"Our work has shown that seafood can provide greater nutrition to people at a lower rate of greenhouse gas emissions than beef, pork, and chicken," says Peter Tyedmers, a professor in Dalhousie University's School for Resource and Environmental Studies.
Read more in Dal News

Exceptional student experience

Certificate in Aquaculture

The Certificate in Aquaculture provides aquaculture specialization with an opportunity to explore a range of aquatic species and the production systems required to rear them, and understand its role in global food security.  

International Food Business

The International Food Business program, offered in partnerhip with Aeres University in the Netherlands, is a unique opportunity for students who are interested in understanding the global food industry from the farm gate to the consumer's plate.

Cultivate real-world skills

Plants play a key role in the well-being of humans and animals by providing nutrition, and by contributing to a healthy and beautiful environment. The Plant Science program tackles issues related to food quality, safety and security, clean air, and clean water.

Field to fork has never been closer to home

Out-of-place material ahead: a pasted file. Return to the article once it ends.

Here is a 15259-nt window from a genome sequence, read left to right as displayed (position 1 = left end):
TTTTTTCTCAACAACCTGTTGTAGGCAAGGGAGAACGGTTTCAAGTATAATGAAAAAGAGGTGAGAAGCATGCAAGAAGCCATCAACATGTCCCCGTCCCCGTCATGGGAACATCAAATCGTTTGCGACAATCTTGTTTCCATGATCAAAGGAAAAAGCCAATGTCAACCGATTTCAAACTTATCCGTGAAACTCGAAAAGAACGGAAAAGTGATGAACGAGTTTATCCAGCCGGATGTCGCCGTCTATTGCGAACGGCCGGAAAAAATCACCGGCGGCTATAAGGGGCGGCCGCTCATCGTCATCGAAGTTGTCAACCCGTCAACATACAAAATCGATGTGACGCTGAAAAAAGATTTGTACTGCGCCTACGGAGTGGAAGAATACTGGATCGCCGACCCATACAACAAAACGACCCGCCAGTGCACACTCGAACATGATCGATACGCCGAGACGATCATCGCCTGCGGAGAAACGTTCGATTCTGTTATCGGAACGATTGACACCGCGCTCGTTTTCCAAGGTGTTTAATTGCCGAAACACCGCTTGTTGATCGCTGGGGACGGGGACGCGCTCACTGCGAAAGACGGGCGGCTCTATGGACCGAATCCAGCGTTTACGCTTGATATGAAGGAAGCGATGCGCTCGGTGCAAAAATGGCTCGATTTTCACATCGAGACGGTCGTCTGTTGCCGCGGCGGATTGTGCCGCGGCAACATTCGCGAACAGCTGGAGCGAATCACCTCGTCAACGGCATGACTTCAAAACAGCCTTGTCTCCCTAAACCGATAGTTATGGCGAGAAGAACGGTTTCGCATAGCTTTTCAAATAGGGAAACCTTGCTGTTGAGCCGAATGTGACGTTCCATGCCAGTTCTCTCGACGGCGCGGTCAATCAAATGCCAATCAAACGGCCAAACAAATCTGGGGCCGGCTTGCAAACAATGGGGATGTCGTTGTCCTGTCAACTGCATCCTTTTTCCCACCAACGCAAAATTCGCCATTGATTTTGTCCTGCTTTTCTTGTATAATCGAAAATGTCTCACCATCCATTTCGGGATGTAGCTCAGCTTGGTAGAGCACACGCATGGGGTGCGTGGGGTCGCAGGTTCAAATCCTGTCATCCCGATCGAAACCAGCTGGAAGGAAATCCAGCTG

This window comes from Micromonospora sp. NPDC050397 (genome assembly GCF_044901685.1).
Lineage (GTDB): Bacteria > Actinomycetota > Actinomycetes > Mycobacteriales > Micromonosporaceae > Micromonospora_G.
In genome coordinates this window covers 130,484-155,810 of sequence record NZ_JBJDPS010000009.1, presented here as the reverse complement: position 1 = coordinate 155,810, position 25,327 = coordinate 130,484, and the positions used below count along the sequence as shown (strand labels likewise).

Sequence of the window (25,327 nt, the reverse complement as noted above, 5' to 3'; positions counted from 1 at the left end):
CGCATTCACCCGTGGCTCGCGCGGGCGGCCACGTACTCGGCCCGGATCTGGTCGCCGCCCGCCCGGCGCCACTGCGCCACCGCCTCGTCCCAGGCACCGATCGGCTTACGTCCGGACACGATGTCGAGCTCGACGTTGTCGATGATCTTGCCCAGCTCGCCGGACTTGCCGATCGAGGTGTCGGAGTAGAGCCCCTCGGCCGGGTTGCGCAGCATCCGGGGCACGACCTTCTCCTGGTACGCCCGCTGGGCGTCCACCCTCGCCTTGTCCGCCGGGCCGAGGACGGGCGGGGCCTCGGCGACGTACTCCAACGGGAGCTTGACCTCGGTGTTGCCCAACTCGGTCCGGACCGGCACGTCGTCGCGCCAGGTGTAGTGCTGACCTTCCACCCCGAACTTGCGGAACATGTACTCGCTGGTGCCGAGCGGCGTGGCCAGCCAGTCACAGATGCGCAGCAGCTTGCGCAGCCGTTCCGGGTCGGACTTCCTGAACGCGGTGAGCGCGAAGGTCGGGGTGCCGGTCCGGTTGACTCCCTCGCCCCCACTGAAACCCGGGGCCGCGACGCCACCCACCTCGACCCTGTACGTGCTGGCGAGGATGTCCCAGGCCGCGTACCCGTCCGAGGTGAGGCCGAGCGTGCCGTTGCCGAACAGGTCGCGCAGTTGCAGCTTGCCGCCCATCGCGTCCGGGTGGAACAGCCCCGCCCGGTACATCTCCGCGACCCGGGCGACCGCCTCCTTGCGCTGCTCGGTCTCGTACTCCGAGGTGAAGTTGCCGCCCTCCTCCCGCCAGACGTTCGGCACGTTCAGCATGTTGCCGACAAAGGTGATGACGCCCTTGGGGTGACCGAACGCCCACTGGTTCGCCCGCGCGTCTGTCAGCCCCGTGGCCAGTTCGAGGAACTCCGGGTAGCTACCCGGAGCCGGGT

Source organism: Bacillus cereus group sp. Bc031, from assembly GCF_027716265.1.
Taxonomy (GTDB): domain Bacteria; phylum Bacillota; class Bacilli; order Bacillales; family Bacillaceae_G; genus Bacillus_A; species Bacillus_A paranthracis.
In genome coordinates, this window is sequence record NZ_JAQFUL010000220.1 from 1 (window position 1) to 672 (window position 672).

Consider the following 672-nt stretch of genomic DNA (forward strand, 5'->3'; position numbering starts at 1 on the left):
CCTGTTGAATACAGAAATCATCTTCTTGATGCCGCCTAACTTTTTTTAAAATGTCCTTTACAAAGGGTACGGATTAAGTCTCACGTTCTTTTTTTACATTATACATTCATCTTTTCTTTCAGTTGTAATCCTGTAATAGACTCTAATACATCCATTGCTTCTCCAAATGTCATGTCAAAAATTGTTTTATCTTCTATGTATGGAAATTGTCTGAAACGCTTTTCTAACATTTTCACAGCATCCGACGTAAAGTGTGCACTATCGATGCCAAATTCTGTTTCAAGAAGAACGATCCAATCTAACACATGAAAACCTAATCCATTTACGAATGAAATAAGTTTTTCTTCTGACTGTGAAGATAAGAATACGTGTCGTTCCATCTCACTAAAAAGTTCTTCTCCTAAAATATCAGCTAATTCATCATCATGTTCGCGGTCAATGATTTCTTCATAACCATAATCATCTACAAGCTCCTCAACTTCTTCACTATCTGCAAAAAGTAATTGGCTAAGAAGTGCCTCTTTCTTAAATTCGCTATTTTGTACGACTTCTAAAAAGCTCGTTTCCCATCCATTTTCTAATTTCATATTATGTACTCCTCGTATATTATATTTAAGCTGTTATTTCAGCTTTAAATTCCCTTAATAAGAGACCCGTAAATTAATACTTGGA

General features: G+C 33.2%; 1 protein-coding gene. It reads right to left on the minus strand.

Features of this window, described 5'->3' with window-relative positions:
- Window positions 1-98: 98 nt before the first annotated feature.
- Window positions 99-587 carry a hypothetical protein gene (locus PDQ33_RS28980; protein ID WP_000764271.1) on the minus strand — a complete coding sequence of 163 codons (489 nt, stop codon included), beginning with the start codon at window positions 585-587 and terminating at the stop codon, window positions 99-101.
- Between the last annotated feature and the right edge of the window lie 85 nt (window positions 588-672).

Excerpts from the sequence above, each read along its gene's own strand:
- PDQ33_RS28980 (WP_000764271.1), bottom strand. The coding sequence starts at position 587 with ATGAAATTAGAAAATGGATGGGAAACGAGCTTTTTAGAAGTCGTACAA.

The 1.1-acre Chef’s Garden enables the Agricultural Campus to supply our own vegetables for on-campus dining and education using organic principles and a mandate for sustainability.

Community, Dalhousie meet student food security challenge through Giving Tuesday

Supported by alumni, friends, faculty and staff, Dalhousie once again led post-secondary schools across Nova Scotia in addressing food security among students. The result was $200,000 raised through the province-wide Food Security Project campaign for Giving Tuesday 2022. Now in its third year, the campaign helps ensure that students have access to the nutritious food they need to excel.
Read more in Dal News

Civic university with global impact

Open Dialogue Live event on sustainable food production systems and food insecurity

The panel discussion (watch on YouTube) featured Dalhousie researchers and alumni discussing the importance of a sustainable and healthy food production system, the complexity of our food and agricultural industry, and the socioeconomic considerations that contribute to food insecurity and inequity.